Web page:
FIG. 15.

Topography measurement by the Precitec OCT system of the treated workpiece.

Close modal

The individual components were incorporated into a machine based on the Lasertec 125 from DMG Mori. With the integration of the innovative excelliSHIFT of Scanlab, the dynamics known from 2D could be transferred to 3D processing. In combination with the intelligent preprocessing of the scanner job, the throughput for laser texturing could be tripled. The surface texturing of a large-format 3D mold tool for an instrument panel of a VW Up, for example, usually does take up to 3 weeks. Finally, the structuring and selective polishing do only take 7.5 days (cf. Fig. 16).

FIG. 16.

(a) 3D mold tool for an instrument panel of a VW Up clamped in a DMG LT125 laser texturing machine. (b) Impression of the applied process of laser polishing.

FIG. 16.

(a) 3D mold tool for an instrument panel of a VW Up clamped in a DMG LT125 laser texturing machine. (b) Impression of the applied process of laser polishing.

Close modal

Laser polishing provides the possibility to highlight special areas of the surface texture. This process step in the end adds a special value to the product. To do so by using ultrashort pulses is an innovation that is developed by the Fraunhofer ILT.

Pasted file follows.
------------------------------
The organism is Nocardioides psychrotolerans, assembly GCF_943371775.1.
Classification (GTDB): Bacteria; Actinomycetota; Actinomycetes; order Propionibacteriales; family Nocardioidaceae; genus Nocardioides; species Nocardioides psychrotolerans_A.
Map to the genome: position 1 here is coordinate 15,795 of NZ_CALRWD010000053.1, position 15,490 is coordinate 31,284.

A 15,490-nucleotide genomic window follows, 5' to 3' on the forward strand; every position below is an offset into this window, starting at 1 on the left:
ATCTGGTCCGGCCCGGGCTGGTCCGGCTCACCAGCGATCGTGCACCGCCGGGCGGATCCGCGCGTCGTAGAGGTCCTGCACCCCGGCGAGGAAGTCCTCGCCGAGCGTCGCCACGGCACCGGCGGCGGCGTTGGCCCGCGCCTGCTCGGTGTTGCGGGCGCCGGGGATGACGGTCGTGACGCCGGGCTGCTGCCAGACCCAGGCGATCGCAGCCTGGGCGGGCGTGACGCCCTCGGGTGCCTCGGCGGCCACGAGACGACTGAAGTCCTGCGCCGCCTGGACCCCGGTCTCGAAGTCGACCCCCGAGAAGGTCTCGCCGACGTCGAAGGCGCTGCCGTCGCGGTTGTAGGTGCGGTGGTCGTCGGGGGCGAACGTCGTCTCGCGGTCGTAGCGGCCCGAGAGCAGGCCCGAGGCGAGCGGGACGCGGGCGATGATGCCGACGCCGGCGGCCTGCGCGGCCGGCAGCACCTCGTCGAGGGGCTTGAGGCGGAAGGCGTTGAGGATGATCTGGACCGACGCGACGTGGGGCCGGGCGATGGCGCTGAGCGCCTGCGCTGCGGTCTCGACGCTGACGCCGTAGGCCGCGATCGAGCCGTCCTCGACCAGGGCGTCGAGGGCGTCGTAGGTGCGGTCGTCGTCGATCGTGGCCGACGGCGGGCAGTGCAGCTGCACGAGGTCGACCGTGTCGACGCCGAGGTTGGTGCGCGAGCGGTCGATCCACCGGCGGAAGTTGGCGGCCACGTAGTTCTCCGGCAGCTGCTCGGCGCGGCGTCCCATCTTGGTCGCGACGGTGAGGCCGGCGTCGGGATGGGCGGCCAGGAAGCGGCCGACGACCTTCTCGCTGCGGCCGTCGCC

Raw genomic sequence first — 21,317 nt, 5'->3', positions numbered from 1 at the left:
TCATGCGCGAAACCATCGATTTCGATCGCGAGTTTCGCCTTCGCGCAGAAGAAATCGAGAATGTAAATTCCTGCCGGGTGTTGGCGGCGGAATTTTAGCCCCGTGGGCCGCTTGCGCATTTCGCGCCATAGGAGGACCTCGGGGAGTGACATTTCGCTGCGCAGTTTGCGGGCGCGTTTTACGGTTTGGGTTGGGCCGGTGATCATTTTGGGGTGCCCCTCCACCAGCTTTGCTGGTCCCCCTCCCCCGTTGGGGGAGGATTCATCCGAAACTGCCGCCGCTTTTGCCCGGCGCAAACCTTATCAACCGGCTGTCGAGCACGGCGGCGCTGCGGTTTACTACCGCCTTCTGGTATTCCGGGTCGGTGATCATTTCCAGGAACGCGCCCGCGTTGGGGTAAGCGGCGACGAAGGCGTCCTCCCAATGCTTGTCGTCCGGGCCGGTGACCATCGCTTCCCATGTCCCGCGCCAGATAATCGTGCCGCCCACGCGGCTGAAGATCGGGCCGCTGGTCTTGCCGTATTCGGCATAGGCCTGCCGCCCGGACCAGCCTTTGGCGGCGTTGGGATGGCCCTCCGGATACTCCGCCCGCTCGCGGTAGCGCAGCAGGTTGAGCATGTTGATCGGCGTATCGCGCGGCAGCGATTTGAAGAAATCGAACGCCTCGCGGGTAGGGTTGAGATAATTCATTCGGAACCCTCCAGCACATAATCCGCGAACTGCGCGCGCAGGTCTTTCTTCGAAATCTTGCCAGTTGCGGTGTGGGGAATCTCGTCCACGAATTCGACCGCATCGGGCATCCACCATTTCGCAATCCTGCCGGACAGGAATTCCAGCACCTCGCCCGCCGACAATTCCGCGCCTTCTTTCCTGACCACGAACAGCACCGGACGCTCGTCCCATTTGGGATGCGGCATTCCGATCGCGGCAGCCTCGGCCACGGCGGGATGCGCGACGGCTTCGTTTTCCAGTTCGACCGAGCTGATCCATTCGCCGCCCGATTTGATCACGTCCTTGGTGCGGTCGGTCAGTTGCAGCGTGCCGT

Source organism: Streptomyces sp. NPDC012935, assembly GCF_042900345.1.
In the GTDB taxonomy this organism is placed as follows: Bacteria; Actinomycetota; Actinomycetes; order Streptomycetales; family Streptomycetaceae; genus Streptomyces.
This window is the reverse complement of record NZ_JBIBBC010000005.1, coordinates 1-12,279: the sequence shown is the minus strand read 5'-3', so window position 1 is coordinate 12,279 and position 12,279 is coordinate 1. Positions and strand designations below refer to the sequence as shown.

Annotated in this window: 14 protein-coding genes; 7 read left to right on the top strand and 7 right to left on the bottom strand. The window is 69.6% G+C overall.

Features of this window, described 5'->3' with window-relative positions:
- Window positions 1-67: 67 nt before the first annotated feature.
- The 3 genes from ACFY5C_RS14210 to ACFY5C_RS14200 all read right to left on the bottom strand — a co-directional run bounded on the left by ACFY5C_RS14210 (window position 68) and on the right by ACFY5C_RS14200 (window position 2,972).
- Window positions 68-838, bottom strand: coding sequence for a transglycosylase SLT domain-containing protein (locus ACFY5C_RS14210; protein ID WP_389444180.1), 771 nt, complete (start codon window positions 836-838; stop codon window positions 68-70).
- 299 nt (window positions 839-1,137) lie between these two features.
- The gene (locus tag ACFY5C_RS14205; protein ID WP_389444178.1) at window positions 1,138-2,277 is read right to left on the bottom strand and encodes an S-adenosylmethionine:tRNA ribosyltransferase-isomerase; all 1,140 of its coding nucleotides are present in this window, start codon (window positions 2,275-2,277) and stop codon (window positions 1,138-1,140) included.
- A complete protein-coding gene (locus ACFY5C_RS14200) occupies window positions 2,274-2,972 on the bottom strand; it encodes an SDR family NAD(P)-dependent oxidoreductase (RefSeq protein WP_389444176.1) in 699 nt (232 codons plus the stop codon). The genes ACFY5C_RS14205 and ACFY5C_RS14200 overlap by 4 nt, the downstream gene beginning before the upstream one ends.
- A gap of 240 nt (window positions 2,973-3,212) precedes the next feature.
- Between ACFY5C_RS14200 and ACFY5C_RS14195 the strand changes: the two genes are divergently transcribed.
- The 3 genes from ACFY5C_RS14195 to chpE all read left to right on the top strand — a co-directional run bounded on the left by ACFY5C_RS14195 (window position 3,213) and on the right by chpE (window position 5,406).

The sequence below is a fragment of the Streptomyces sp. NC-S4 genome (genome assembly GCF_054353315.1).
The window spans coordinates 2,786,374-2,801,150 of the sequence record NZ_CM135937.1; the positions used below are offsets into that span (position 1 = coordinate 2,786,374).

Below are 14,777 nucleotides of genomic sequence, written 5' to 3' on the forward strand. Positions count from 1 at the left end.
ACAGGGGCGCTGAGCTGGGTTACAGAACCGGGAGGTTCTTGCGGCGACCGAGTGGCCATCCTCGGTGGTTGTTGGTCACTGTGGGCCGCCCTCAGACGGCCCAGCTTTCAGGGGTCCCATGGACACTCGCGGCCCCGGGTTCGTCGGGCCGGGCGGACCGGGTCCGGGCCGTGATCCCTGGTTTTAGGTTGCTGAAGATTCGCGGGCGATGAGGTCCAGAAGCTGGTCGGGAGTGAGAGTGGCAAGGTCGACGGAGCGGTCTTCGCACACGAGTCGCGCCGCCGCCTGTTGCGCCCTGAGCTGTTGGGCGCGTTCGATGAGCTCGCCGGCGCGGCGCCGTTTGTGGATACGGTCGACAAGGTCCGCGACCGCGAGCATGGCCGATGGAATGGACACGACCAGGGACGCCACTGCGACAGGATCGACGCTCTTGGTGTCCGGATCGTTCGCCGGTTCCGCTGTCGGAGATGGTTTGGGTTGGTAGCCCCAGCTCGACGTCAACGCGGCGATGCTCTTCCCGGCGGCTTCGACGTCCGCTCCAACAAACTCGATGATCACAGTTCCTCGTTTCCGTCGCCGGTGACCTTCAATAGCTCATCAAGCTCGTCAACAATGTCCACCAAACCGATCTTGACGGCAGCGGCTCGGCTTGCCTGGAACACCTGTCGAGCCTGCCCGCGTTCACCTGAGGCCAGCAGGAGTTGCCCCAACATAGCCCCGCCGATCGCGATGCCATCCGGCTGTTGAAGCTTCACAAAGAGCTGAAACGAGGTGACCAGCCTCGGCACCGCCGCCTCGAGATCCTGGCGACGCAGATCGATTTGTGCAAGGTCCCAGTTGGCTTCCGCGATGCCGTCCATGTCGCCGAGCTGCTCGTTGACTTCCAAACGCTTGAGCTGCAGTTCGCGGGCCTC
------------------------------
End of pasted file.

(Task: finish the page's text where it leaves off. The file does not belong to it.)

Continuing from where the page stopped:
Processing with high power ultrashort pulse laser sources additionally gives the opportunity to gain the same throughput like with nanosecond. Nevertheless, after ablation, a black oxide layer remains on the surface. Finally, a photonic process chain is established consisting of USP ablation, USP cleaning, and USP polishing in one machine with one clamping. This reduces reworking in a massive way. Figure 17 shows the strategy of a sequentially photonic process chain to establish a high productive mold tool texturing on an excellent quality level.

FIG. 17.

Strategy of applying a photonic process chain consisting of the steps: USP ablation, USP cleaning, and USP polishing with process images and final results.

FIG. 17.

Strategy of applying a photonic process chain consisting of the steps: USP ablation, USP cleaning, and USP polishing with process images and final results.

Close modal

A further impression and final application is shown in Fig. 18, where a steering wheel cover is selectively polished after laser texturing. The corresponding final plastic part does show the glossy parts as well:

FIG. 18.

(a) Laser textured mold of a steering wheel cover with selectively polished parts. (b) The final injection mold plastic part shows the polished highlights as well.

FIG. 18.

(a) Laser textured mold of a steering wheel cover with selectively polished parts. (b) The final injection mold plastic part shows the polished highlights as well.

Close modal

Laser surface texturing is becoming increasingly important in the industry for tool and mold making. Although nanosecond based laser texturing is still established in the industry, the processing time is still a challenge. Also the ultrashort pulse laser still have shown their advantages regarding highly precise ablation in diverse applications—however, the general opinion remains that ultrashort pulse lasers are less productive.